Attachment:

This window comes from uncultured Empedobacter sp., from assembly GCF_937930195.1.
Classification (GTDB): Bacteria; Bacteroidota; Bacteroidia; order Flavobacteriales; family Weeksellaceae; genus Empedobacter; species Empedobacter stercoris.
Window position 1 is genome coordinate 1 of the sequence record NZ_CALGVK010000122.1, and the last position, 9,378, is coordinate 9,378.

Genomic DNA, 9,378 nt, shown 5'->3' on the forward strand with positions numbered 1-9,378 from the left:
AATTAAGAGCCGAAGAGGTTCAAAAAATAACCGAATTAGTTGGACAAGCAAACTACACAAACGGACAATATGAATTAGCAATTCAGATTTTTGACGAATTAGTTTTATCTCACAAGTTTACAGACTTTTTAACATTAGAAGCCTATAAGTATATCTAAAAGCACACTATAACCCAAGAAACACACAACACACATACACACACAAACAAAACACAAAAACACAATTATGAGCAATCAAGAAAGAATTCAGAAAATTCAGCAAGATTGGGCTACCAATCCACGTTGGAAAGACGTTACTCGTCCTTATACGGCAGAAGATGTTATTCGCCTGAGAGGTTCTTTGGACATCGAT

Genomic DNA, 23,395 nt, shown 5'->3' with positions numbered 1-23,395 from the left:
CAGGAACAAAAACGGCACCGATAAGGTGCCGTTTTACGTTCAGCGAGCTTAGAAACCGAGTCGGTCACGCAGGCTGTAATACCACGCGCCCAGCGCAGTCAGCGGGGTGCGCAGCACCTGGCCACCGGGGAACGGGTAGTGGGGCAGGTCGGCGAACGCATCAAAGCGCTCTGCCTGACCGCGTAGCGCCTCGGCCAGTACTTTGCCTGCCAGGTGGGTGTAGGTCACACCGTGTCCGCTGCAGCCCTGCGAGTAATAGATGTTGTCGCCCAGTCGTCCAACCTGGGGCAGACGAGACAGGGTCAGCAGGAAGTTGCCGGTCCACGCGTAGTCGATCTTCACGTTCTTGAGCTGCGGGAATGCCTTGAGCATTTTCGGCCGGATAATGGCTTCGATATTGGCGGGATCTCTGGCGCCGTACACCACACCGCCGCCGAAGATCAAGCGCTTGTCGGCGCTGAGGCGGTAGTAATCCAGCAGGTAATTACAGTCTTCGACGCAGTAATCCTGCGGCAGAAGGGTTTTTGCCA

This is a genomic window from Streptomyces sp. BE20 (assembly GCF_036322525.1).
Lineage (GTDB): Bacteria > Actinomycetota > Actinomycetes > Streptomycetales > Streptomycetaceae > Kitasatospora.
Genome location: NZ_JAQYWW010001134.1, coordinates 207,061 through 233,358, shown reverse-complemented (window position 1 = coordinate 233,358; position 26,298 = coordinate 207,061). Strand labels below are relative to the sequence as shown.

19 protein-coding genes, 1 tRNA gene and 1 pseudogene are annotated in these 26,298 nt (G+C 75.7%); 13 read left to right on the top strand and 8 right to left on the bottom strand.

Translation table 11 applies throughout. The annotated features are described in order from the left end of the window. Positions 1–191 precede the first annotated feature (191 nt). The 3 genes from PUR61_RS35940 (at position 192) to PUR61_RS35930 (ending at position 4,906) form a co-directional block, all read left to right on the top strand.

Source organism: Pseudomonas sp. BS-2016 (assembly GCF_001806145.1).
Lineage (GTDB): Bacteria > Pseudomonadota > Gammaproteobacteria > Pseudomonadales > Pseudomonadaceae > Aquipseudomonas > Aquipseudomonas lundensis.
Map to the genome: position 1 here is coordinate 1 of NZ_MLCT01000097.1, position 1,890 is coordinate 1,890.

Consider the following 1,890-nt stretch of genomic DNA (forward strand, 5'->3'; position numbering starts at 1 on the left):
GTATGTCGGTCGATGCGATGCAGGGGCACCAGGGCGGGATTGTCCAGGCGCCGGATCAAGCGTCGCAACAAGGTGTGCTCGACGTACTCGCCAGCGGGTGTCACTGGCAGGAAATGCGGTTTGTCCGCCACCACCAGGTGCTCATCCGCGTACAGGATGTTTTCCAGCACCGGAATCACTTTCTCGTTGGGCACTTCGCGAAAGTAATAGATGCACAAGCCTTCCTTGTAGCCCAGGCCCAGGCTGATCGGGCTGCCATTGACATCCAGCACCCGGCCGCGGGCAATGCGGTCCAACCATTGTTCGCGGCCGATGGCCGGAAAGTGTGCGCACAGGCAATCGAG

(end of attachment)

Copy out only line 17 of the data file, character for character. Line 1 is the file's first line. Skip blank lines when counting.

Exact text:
GTATGTCGGTCGATGCGATGCAGGGGCACCAGGGCGGGATTGTCCAGGCGCCGGATCAAGCGTCGCAACAAGGTGTGCTCGACGTACTCGCCAGCGGGTGTCACTGGCAGGAAATGCGGTTTGTCCGCCACCACCAGGTGCTCATCCGCGTACAGGATGTTTTCCAGCACCGGAATCACTTTCTCGTTGGGCACTTCGCGAAAGTAATAGATGCACAAGCCTTCCTTGTAGCCCAGGCCCAGGCTGATCGGGCTGCCATTGACATCCAGCACCCGGCCGCGGGCAATGCGGTCCAACCATTGTTCGCGGCCGATGGCCGGAAAGTGTGCGCACAGGCAATCGAG